Day 15: June 28, 2003
A Touch of History



For Tennessee's centennial in 1897, the exposition grounds were filled with copies of several historic structures. They were intended to last only for the exposition itself and were constructed appropriately. Cost & speed were much favored. Most of the buildings disappeared, as planned, soon after the exposition but the popular Parthenon remained. Finally, its plaster construction caught up with it and it was rebuilt of sturdier stuff. The full size Parthenon that can be visited today was completed in 1931 and the full size statue of Athena added in 1982.

In 1943, the Grand Old Opry was born in Ryman's Auditorium and it remained there until 1974. After twenty years sitting empty and facing demolition, the "Mother Church of Country Music" was saved by renovation in 1994. Today the Ryman has a very useful life with performers from Merle Haggard to the Pretenders appearing there in the last year. One of my few regrets on this trip is that I was unaware that Vince Gill was performing at this historic venue on the night I rolled into Nashville. Despite walking with in half a block of the Ryman, I missed a great opportunity but did get the see the theater on a daytime tour.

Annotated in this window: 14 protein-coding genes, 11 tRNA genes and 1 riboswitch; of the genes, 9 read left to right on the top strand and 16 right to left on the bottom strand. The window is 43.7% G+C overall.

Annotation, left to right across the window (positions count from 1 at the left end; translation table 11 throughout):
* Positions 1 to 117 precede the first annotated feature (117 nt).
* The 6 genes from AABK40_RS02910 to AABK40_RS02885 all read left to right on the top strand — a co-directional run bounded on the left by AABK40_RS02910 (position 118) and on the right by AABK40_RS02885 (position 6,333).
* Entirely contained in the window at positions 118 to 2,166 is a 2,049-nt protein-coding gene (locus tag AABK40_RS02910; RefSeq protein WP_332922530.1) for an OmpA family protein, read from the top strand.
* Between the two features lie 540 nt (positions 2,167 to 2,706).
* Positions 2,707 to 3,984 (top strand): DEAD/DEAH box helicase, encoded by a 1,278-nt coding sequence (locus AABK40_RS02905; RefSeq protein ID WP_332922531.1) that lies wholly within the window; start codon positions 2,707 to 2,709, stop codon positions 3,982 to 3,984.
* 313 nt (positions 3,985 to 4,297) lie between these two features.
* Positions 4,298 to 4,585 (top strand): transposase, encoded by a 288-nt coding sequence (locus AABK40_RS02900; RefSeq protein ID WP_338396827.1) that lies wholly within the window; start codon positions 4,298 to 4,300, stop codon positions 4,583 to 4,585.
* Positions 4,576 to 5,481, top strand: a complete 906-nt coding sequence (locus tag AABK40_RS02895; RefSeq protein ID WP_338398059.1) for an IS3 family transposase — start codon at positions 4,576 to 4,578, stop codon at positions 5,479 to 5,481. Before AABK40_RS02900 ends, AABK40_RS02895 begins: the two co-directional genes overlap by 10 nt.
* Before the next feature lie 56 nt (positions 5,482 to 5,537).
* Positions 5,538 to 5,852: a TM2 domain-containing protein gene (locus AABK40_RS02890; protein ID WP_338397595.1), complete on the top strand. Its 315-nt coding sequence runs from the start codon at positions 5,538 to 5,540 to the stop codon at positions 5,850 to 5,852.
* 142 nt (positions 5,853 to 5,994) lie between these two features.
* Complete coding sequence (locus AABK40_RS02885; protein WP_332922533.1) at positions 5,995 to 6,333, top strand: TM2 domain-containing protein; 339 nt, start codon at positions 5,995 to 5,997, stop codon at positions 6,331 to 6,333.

On the way to the stadium, we passed up the bar called Bar and stopped at Joe's Crab Shack for dinner. Two for one draft beer, good food, and a little dancing entertainment from the staff.

We were now close enough to the river to make walking seem a better idea than finding and waiting for a shuttle so we walked to the stadium to see that Little Ol' Band From Texas. Seating was first come within assigned sections and we started off to one side. Apparently many Corvette owners found the show too loud, too raucous, or too something and significant numbers exited early. More central seats were soon available. Eventually, the seats right next to our new ones also became available when the lady constantly holding her fingers in her ears prevailed on her husband to leave. The rest of us had a great time. The blimp was still on the job when the concert, and the Nashville part of the birthday, ended.

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